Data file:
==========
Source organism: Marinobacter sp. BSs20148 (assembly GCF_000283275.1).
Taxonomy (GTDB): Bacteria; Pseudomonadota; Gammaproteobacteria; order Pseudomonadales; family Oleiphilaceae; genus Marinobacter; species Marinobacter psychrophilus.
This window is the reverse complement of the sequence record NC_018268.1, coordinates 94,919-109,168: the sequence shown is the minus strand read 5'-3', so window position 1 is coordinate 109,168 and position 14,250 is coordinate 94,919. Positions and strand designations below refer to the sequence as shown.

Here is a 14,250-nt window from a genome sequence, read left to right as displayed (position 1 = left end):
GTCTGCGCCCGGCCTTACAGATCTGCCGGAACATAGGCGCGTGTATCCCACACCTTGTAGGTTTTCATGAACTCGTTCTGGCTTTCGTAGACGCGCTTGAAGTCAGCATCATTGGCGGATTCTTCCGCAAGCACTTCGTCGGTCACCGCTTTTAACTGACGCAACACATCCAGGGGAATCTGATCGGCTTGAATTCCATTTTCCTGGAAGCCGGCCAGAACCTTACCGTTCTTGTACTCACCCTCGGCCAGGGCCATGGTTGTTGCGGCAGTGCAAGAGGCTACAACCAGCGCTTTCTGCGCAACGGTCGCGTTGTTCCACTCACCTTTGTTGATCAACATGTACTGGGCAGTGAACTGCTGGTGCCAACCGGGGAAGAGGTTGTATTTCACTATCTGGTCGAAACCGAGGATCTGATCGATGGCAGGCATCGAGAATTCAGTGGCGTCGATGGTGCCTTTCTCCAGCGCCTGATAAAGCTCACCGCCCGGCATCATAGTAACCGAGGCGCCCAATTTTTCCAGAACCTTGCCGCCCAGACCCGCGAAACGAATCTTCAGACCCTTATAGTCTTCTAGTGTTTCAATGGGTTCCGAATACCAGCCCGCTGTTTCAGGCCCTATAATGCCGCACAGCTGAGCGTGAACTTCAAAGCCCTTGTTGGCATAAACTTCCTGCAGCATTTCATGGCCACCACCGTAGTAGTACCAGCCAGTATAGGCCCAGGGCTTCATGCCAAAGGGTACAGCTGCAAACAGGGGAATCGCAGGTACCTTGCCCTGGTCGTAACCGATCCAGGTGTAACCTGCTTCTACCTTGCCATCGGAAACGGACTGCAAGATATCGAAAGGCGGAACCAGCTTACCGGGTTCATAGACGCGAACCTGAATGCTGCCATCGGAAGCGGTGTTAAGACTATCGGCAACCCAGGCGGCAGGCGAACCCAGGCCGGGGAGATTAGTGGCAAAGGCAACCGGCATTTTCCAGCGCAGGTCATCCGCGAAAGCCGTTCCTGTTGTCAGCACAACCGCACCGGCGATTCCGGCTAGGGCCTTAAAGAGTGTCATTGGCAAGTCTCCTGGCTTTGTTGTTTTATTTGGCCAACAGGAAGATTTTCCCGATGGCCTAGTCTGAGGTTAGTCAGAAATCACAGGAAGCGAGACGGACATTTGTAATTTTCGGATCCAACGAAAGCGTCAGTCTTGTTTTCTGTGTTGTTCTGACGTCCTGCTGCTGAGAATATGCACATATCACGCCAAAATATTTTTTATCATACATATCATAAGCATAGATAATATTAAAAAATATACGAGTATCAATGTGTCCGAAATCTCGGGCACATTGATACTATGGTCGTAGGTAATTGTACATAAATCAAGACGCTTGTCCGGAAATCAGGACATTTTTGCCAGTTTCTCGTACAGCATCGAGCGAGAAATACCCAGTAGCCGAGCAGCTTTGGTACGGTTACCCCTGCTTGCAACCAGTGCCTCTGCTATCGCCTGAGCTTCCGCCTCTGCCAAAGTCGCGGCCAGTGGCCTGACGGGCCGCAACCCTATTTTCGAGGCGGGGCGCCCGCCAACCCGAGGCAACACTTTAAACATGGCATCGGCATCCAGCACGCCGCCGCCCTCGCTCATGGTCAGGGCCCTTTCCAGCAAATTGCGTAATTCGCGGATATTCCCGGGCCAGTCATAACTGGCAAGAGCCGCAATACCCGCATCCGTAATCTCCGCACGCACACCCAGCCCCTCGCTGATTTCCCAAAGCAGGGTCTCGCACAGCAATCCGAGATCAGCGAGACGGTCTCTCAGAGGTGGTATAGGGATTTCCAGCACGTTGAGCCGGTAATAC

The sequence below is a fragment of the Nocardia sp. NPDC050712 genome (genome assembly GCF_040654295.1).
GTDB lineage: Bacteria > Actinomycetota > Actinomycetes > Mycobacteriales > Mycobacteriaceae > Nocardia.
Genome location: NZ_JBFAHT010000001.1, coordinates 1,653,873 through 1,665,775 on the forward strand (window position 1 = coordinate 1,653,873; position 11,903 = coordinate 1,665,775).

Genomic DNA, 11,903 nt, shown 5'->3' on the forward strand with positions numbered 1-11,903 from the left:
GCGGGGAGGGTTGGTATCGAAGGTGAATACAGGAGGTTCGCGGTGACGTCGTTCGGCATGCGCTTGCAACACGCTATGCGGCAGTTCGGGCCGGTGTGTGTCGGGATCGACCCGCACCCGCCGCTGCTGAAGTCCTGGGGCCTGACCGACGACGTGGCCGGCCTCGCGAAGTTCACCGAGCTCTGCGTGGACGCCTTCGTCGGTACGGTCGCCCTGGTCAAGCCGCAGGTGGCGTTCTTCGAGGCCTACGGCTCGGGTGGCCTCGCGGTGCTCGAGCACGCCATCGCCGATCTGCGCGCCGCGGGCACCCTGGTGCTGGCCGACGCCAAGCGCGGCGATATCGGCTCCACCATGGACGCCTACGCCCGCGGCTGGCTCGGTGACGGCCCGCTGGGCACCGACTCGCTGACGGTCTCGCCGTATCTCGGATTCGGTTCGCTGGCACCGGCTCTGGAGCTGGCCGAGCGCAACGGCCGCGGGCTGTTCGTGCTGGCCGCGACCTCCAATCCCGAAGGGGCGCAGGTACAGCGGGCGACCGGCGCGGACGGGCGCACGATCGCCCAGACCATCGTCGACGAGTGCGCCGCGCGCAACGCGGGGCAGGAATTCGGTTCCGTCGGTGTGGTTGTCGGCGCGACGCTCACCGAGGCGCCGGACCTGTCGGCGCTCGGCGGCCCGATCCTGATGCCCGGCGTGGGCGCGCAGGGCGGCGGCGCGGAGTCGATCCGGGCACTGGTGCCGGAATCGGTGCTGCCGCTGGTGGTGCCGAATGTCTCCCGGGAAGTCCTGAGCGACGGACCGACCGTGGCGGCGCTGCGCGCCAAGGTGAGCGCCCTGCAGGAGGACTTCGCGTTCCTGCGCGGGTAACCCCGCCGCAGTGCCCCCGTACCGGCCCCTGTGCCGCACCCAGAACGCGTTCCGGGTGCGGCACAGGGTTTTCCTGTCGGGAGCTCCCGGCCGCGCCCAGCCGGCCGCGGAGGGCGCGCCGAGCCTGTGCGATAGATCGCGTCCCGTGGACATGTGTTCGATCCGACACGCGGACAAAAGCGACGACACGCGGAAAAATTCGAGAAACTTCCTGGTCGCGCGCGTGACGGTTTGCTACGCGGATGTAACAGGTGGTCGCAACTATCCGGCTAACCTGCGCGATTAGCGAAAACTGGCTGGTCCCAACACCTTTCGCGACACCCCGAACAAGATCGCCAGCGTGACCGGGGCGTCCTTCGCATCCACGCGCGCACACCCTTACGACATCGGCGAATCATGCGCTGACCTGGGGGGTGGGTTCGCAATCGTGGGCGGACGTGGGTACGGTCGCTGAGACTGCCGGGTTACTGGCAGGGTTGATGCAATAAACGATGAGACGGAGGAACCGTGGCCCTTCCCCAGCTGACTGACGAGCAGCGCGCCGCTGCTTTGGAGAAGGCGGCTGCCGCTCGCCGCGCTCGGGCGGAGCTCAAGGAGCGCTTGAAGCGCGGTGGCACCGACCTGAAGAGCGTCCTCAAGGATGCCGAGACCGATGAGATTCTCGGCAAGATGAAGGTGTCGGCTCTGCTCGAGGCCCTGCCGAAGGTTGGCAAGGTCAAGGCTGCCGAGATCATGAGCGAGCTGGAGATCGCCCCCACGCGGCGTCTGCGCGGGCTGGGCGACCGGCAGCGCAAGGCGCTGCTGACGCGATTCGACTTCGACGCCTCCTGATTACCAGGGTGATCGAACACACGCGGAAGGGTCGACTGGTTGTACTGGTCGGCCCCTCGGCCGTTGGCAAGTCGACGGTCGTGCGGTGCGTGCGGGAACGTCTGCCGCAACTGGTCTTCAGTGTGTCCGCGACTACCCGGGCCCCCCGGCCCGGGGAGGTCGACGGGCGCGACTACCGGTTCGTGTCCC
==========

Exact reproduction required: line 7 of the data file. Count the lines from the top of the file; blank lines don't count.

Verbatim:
GTDB lineage: Bacteria > Actinomycetota > Actinomycetes > Mycobacteriales > Mycobacteriaceae > Nocardia.